News that 2,250 Connecticut doctors have been dropped from Medicare Advantage plan by UHC starting in February has caused worry for doctors and patients in the state. According to “Fox and Friends” live on Thursday morning Oct. 17, the reasons for dismissing these doctors are not very clear.
While very little information on why United Health Care has removed these doctors from their plan has been offered, many suspect the reason may be profit based. Fairfield County Medical Association has posted the number of doctor cuts statewide on their website.
News Channel 8 in New Haven reports on Oct. 16 the anxiety is on the rise about the numbers of doctors no longer being able to see their UHC Medicare Advantage patients. A Shelton Ophthalmologist, Dr. James Pinke has his termination letter displayed for his patients to see.
Pinke, who is one of the many doctors dropped from UHC, said he had no idea what happened. He signed a contract with them in August and last week he was notified he is no longer on their list. No one at UHC will talk to him, as is the claim of other doctors around the state.
This elimination of doctors in their network will cause problems for patient care. Pinke talks about a woman with eye disease that he’s treated for 10 years. Now she will have to travel far to see a specialist inside the network.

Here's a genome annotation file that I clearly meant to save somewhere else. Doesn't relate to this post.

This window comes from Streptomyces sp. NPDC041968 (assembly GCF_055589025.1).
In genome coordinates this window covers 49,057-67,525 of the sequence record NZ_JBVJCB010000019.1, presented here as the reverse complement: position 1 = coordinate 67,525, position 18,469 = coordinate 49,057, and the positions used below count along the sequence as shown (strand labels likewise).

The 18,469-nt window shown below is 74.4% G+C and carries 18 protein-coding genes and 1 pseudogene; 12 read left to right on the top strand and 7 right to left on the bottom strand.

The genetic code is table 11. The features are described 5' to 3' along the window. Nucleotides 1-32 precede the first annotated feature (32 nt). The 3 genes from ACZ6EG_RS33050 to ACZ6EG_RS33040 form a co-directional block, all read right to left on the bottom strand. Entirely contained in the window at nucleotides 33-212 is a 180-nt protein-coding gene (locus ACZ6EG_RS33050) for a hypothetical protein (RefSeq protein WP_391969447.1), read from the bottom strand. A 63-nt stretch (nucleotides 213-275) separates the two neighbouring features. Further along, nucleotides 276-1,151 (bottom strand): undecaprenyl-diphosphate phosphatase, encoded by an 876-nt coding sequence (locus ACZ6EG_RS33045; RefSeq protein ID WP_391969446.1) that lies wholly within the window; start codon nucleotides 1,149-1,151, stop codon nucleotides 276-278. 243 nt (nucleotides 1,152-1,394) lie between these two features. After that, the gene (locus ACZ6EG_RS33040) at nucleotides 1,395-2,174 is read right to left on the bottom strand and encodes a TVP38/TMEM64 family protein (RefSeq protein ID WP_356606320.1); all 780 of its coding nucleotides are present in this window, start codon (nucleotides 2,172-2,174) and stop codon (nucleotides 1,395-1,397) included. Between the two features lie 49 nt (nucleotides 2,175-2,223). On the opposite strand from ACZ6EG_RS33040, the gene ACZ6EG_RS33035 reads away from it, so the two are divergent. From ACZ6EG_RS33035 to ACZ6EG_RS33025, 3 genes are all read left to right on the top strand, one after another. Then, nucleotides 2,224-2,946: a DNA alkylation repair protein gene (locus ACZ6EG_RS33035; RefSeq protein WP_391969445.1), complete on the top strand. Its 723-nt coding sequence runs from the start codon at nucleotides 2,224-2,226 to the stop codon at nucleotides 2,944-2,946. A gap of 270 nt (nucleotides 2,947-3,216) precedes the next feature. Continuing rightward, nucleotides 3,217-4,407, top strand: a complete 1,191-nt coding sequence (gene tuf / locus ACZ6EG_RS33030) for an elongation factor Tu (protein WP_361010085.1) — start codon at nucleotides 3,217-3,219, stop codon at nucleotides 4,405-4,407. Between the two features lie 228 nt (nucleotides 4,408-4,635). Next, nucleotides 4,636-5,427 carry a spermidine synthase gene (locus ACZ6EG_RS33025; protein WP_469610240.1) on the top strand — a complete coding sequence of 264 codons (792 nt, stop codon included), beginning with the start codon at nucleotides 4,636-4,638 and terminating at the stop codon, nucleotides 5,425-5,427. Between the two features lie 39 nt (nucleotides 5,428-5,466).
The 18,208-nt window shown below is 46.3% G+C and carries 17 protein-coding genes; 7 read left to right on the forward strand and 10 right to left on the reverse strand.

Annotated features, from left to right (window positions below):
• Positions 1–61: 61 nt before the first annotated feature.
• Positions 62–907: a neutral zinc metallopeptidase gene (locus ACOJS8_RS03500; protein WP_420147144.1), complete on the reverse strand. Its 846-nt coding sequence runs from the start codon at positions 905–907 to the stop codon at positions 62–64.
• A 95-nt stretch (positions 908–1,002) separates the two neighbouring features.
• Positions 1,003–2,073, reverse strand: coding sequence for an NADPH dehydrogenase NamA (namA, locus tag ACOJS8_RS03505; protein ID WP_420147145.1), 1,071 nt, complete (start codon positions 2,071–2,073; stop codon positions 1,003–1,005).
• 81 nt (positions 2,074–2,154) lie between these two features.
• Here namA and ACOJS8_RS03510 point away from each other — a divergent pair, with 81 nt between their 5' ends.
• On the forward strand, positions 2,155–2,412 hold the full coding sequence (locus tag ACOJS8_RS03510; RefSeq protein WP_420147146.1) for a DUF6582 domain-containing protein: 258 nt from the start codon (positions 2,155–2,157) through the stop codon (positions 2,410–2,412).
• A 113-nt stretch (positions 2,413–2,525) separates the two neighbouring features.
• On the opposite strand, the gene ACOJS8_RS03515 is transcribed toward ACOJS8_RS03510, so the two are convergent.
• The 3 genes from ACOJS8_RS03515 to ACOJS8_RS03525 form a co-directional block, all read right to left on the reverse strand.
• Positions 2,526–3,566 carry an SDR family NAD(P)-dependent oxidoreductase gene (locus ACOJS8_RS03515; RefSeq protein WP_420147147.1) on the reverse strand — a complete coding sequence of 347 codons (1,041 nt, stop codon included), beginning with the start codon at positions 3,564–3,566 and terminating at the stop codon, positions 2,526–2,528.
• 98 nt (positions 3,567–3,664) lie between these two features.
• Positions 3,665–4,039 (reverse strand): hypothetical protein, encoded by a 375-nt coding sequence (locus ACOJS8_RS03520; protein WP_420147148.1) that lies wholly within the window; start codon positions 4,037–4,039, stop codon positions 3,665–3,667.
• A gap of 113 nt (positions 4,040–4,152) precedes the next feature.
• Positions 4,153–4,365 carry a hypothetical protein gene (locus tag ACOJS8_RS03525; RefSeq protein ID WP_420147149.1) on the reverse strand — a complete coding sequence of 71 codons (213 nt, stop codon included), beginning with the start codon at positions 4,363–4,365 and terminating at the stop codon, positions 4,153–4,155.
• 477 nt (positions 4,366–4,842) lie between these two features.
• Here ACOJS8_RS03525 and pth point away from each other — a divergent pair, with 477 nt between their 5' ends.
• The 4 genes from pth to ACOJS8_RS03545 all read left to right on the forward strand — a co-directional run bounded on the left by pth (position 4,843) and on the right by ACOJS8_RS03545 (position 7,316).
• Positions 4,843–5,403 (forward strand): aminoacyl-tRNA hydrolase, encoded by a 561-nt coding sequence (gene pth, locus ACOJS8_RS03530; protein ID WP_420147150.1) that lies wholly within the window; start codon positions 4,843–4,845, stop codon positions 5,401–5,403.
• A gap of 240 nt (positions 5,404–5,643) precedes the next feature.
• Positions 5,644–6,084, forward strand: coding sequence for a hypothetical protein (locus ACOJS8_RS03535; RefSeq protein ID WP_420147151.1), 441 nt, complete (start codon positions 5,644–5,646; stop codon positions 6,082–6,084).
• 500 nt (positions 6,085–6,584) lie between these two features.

A practice of primary care physicians in Trumbull just don’t know what to do. They haven’t been given a reason for being dropped from UHC. They can’t appeal without knowing a reason for being fired from their network, explains Dr. Richard Seeker.
Some patients complained that they called UHC before signing up for another year to see if they covered their personal doctors for next year. Some were told “yes,” only to find out they’re not covered.
United Healthcare has “major operations in Connecticut.” When UHC first notified the doctors that they will be dropped, the Fairfield County Medical Association posted the news on their website.
The association, which represents doctors and other medical professionals, claims that by UHC doing this for the end result of higher reimbursements. There are 810 primary care physicians and 1,440 specialists dropped by UHC. This represents 19% of UHC’s Connecticut physician network, according to Hartford Business.com last month.
With 2,200 doctors dropped, many people in the state will know someone who will lose their doctor or have a family member who won’t be able to continue with the doctor of their choice due to this new development. UCH would not confirm the claims about the number of impacted doctors made by the Fairfield association.
You can check the UHC website to see if your doctor is still on their list for 2014.
UHC released a statement as a response to questions about the doctor cuts in Connecticut. The statement released last month included:
United is "building a network of health care providers that we can collaborate with more closely to have the most positive impact on the quality of care for our members."